The Islamic revival cannot be separated from the cold war chapters of the last century. Religion was one of the main weapons used by the “free world” in its struggle with the communists and the religious strategy of the Cold War had a special focus on the so-called “Islamic world”. Usually, in this context, reference is made to the role of the US and Britain in alliance with Pakistan and Saudi Arabia in supporting the Afghan Mujahideen. This support had reached clearest direct expression in the visit of Margaret Thatcher, British Prime Minister, to the Pakistani/Afghan border in 1981 and her confirmation for the Mujahideen, saying that “the heart of the free world is with you,” in presence of Muhammad Zia al-Haq, the Pakistani President.

The planning for the penetration of Hassan Al-Banna’s organization in Europe is credited to the administration of US President Dwight Eisenhower, and that was from the moment he met Saeed Ramadan, husband of Hassan Al-Banna’s youngest daughter, in Washington in 1953, according to secret documents released by US intelligence, on the use of the American Islamic Revival in the Cold War. Whoever visits the library of President Eisenhower in the state of Kansas will see documents related to Eisenhower’s meeting with Saeed Ramadan, who was described by the same documents as “the foreign minister of the Brotherhood.”

The relationship between the Brotherhood and the US Intelligence will facilitate for Saeed Ramadan the process of establishing what will later be called the “international organization” of the Brotherhood, as a functional group, whose plan was to achieve US goals in the Arab region and Islamic countries, but rather in Europe, Russia, and then China later. In addition, a part of the documents which were published by Robert Dreyfus, revealed how America helped the Brotherhood to spread and gain members and funding in order to stand up to the Soviet Union at that time.

The second Gulf War 1991

The “revival people” challenged the political and religious authorities in Saudi Arabia, represented by the Council of Senior Scholars and entered into a conflict with them, after they adopted positions on the regime’s policies, publicly criticizing the presence of foreign forces in Saudi Arabia and their country’s cooperation with the US in the second Gulf War in 1991.

The end of the Islamic revival era; Causes and repercussions

During the nearly five decades of the revival, the Arab countries lived in a state centered around religion. The national dreams of the post-independence countries receded and were replaced by dreams of a religious “utopia,”, the slogans of progress, modernization and democracy were replaced by slogans of returning to religion and implementing Sharia. Despite all that, the Islamic revival today has become as if it is on its way to extinction, as if it is an expression of a crisis, and of a political, social and cultural/religious circumstance – outside the scope of historical action, which suggests its final defeat, and its exit from the scene soon.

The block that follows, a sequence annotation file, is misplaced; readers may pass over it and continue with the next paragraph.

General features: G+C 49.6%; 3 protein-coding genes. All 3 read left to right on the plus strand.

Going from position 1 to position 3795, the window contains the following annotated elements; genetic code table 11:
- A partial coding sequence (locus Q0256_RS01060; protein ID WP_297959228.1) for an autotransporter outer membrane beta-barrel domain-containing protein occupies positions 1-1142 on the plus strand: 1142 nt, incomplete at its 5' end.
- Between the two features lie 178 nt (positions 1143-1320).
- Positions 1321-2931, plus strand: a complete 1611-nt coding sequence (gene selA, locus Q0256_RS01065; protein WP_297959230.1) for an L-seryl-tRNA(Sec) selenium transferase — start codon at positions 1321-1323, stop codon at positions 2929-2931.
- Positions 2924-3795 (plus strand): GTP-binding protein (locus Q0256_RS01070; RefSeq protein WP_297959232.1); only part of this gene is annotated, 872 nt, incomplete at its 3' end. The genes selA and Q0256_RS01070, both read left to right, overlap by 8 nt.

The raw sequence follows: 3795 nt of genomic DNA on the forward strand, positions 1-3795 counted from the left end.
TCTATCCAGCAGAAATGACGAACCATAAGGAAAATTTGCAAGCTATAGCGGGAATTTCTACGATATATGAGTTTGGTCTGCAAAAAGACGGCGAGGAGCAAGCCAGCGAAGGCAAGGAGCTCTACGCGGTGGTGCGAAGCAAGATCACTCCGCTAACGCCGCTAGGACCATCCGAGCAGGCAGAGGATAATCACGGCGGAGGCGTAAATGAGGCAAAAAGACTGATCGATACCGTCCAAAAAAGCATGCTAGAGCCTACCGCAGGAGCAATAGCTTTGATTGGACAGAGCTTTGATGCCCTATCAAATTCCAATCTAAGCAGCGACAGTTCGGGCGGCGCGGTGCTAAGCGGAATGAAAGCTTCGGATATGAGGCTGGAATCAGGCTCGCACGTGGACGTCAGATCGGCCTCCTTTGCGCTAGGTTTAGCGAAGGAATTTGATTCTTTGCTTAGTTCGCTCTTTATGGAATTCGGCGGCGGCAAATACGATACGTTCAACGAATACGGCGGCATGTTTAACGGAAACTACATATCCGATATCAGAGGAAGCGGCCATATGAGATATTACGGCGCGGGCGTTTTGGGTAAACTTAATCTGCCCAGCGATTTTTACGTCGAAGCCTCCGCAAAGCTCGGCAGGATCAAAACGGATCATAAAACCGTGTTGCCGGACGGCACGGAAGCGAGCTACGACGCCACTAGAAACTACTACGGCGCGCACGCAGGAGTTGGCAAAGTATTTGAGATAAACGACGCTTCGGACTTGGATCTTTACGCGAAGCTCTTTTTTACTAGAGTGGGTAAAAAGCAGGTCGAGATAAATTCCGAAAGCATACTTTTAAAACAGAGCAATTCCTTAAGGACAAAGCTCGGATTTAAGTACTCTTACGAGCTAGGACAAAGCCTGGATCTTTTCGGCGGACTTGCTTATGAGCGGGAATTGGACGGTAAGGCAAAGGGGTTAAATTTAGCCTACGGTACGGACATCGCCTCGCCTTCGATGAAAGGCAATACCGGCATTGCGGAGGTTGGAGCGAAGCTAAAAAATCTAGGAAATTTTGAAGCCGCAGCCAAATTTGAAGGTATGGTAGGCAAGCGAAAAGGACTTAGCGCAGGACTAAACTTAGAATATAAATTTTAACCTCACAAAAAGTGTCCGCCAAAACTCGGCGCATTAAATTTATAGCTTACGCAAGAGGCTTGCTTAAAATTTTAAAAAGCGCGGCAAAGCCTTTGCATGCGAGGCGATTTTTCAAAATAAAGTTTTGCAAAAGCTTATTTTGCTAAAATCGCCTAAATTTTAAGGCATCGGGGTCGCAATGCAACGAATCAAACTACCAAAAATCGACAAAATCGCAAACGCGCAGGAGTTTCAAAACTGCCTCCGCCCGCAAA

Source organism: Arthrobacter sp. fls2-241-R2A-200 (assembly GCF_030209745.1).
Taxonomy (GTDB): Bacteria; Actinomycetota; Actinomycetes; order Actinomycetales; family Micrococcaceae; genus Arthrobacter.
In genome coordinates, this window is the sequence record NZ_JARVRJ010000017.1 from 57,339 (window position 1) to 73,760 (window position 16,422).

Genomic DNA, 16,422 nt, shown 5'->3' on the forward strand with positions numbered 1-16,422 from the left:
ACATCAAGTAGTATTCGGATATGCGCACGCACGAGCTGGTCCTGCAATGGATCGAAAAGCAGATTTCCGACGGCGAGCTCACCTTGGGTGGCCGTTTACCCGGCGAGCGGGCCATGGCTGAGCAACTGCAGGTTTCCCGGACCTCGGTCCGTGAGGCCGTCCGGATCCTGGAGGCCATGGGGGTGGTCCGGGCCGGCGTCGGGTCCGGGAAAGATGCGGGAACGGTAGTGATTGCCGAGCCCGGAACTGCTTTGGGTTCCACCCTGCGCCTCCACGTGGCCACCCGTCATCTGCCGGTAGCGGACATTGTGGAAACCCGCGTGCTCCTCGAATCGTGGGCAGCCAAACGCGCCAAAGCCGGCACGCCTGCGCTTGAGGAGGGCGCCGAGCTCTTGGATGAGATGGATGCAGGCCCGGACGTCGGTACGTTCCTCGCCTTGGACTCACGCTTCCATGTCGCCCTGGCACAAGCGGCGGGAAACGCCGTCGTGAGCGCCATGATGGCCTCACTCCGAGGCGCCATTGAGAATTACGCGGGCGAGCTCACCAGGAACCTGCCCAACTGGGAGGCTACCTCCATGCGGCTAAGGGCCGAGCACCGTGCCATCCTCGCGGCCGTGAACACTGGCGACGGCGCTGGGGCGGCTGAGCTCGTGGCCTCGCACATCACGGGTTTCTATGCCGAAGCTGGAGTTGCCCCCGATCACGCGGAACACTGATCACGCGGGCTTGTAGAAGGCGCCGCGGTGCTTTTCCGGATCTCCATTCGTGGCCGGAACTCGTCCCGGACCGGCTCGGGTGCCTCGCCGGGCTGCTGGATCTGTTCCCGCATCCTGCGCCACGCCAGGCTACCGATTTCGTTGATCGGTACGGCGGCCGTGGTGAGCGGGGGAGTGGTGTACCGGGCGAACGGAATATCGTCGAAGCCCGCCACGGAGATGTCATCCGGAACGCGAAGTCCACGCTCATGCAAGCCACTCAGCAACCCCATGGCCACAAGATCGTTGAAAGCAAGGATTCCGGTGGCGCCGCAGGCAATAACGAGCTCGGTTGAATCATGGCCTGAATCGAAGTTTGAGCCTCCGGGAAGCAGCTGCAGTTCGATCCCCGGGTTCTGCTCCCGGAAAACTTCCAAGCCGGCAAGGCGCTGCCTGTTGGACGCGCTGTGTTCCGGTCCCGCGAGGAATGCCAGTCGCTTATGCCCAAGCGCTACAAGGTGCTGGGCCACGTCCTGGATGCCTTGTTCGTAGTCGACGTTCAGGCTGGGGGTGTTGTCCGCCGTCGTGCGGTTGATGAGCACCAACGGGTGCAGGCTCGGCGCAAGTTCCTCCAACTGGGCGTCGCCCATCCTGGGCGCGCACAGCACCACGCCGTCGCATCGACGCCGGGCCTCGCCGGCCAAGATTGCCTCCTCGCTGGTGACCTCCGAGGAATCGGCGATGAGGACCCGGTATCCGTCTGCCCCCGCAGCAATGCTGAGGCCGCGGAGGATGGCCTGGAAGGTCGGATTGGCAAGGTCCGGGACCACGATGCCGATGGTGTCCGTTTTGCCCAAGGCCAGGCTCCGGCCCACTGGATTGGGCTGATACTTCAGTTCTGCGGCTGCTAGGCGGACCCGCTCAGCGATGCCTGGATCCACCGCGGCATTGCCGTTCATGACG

So what are the causes of revival’s death and then fading away?

Law of history motion

Law of history motion may have worked in the era of Revival, for correct introductions lead to correct results, and vice versa. The Islamic Revival has exhausted its great opportunities, as a result of its narrow-mindedness towards the culture of partnership with the outside and its belief that it possesses the absolute correctness, and that it is of divine origins, so it closed in on itself and did not benefit from the surrounding circumstances.

Subjective causes

The subjective factor is the basis for the demise of most of these movements. The profound transformations that led to the prosperity of the awakening in the past and the factors that contributed to its rise receded or turned into the opposite. They became factors that contribute to its decline, or curb it.

For example, the general area of ignorance, in which the revival invested a lot, is fading out relatively against a state of consciousness, began to wonder where the politics of these movements would take us?

Objective reasons

Objective reasons were linked to its involvement in armed conflicts, some of which were on behalf of supportive regional regimes and governments. Which left the most important duty it has undertaken throughout its history, which is to follow developments through intellectual production that explains them, defines Islam’s position on them, and directs the general Muslims.

As it seems to the observer and those interested in the issue of revival, that the public’s fascination with some religious leaders has greatly diminished. However, the complete collapse of the project of this revival remains contingent on the decline of the Turkish and the Iranian experience, as they are both present in the conscience of the revival’s remnants! Nor can we talk about the collapse of the “Revival” movement after its defeat, despite indications of its defeat, as long as the reasons for its emergence remain, as one of the drivers of conflict in the region, represented in the escalation of sectarian conflicts. Perhaps this society will push for the resurgence of an Islamic political current, the collapsed “Revival” in comparison with it will be more merciful and less extremist. This is what happened with the resurgence of ISIS.

Part 1